why porn may be the safety valve the surveillance state needs

Yesterday I curiously compared one of my favourite activities, proofreading, to what I described as “good sex” – ie voyeuristic sex:

But if truth be told, proofreading is like good sex – or voyeuristic sex, anyway. Unlike the role of writer, when everything unspools, when a handle on the work’s direction does not entirely belong to the author, when the characters themselves take on lives of their own … unlike the writer or the thinker or the salesperson, the proofreader sees everything – but everything – at a single glance.

Two things I’d observe with these lines: one, I never realised I might personally define good sex as voyeurism – though living in a world where everyone watches everyone, it’s perhaps hardly surprising that this has become the case.  From the state and its intelligence arms to neighbours on Facebook, taking in readers and their journalists along the way, all of us are fascinated by everything the rest of us do.

My second observation focusses, however, specifically on the question of the state.  In yesterday’s post, I go on to say the following (the bold is mine today):

Networks are popular things these days: everything, as you can see, can be interpreted as a network.  There is, of course, in all our lives a real place for love and attachment, with all its happy and sad complications.  But surely there is also a place for where we can feel in charge: something which briefly reassures our sense of being; of emotion; of character; of simple existence.

I wonder, then, in a society and civilisation where the levels of permanent, dragnet surveillance are increasing frighteningly, exponentially, in most anti-liberal ways, whether it’s an altogether intelligent thing to pursue – as the British do at least – those who consume online porn.  I would argue, at least today, and in the absence of any feedback which indicates otherwise, that the purpose of online porn – politically incorrectly of course, and something my inner sense and sensibility will automatically (maybe knee-jerkingly!) disagree with – is primarily to feed its users’ desire to be in sexually charge of the landscape they view.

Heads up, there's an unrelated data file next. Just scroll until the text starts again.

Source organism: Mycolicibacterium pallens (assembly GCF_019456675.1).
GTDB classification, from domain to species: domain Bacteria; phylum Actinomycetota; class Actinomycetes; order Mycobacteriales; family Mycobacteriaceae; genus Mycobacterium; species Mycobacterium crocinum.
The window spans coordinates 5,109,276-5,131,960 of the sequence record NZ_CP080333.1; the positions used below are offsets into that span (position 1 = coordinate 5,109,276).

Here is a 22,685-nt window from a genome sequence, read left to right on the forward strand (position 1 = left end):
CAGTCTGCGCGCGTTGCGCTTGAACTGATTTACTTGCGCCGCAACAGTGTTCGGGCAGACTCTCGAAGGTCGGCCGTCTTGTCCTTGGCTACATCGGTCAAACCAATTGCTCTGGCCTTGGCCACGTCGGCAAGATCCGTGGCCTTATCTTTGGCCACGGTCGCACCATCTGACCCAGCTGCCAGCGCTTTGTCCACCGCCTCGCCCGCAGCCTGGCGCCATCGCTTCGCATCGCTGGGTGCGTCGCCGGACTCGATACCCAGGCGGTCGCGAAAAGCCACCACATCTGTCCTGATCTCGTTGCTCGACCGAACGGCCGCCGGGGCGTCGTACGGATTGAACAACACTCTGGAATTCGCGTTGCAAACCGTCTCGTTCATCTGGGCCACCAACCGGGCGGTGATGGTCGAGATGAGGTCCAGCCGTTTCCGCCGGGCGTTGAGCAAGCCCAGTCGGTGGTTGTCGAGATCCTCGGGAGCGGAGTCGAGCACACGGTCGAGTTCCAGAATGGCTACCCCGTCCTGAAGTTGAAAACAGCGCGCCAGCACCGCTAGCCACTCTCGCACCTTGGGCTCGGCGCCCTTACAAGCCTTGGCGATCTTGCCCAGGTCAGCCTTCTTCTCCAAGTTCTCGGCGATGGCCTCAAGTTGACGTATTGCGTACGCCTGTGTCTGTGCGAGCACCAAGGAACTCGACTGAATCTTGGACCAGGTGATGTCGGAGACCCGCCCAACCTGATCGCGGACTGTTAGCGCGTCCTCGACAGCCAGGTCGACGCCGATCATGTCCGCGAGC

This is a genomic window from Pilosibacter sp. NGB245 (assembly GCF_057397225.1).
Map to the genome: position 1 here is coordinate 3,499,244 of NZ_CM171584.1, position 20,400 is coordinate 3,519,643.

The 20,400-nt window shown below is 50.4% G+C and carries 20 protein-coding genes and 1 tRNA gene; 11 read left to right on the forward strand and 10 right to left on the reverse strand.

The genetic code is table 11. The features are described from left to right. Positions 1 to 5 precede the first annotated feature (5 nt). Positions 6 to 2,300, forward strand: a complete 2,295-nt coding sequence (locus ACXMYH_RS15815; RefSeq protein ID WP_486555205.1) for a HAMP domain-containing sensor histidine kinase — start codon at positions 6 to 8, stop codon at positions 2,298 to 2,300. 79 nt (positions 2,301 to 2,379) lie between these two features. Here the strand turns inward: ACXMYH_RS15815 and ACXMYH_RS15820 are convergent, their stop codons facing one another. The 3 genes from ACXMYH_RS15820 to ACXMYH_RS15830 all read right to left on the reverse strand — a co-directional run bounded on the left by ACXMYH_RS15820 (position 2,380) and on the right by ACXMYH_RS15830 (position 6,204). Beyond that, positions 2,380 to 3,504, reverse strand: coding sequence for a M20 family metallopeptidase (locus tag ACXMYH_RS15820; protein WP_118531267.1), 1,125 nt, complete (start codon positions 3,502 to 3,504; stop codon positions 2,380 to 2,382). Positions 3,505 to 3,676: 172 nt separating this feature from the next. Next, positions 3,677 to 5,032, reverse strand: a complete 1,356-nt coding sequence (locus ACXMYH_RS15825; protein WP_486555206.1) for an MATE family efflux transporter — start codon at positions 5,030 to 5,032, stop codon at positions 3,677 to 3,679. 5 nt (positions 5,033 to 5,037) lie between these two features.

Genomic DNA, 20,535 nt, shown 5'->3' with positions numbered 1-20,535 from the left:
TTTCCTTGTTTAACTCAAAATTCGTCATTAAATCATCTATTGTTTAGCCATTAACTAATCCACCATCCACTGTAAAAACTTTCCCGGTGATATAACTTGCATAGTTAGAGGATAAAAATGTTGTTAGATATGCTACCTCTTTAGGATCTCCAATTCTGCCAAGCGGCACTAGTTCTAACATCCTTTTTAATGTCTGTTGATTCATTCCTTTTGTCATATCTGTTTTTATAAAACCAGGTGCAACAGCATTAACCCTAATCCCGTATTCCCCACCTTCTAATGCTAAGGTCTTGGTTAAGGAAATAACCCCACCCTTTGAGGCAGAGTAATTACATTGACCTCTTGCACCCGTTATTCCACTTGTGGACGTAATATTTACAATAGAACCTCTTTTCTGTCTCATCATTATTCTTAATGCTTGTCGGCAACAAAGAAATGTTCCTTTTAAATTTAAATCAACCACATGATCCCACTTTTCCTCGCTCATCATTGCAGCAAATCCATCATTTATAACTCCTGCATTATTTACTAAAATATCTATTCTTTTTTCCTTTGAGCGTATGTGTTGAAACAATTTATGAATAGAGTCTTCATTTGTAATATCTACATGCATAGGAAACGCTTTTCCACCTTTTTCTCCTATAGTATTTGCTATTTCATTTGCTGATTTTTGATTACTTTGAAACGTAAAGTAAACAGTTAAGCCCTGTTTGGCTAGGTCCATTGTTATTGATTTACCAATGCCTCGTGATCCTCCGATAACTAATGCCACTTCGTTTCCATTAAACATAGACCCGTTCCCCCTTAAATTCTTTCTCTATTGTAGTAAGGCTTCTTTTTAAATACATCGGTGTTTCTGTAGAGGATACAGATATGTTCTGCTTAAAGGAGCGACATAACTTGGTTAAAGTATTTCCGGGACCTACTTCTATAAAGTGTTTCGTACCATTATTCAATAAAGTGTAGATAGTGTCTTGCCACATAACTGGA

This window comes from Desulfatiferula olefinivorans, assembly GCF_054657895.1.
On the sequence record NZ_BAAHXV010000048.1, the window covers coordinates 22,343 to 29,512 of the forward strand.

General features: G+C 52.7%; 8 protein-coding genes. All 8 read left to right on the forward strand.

This is probably a definition of bad sex in most people’s books.  So why do I think I may have described the instinct as good?  Maybe, for starters, I’m a bad person.  Maybe that’s the reality out there.  I don’t think it is: I think I’m just a normal person.  But the possibility must always be contemplated.

There is another explanation we could consider, however: as our inability to control our lives spreads to all parts of our existences, as large companies track and stalk our every online expression using big data, as governments watch our every intimacy, as even our friends and family gather in chat rooms, so our need (as I suggest above) to “feel in charge”, to have “something which briefly reassures our sense of being; of emotion; of character; of simple existence” … this all becomes so very important – and yet, simultaneously beyond us.

I’m not saying the surveillance state makes porn a physical necessity.  I’m being rather more complex (as is my wont) than that: rather, I would suggest that it – or something analogous – is needed to allow us to feel we still control our destinies.

There is nothing worse, nor more final for a thinking psyche, than to wonder if life is a set of aggressively trammelled tracks, out of which no being can step.

We need the tracks; of course we do.  Society needs structure to survive.  But as human beings, as social beings, we also thirst for freedom of choice.

And an intelligent society and civilisation, which doesn’t want to see itself self-consumed, should understand that before it’s too late.

I don’t think it is yet.

But one day it may be.

So just to make it clear and ultimately manifest: I’m not saying we need online porn to stick together as a species.  I am, however, suggesting that the temporary sense of control over what we are that online porn clearly provides is an instinct and impulse that any government worth its people would be well advised to study, assess and comprehend.

Finally, I’d be interested on your thoughts on this one.  Anything I’ve missed out, or got wrong, in particular.

Until the next time …

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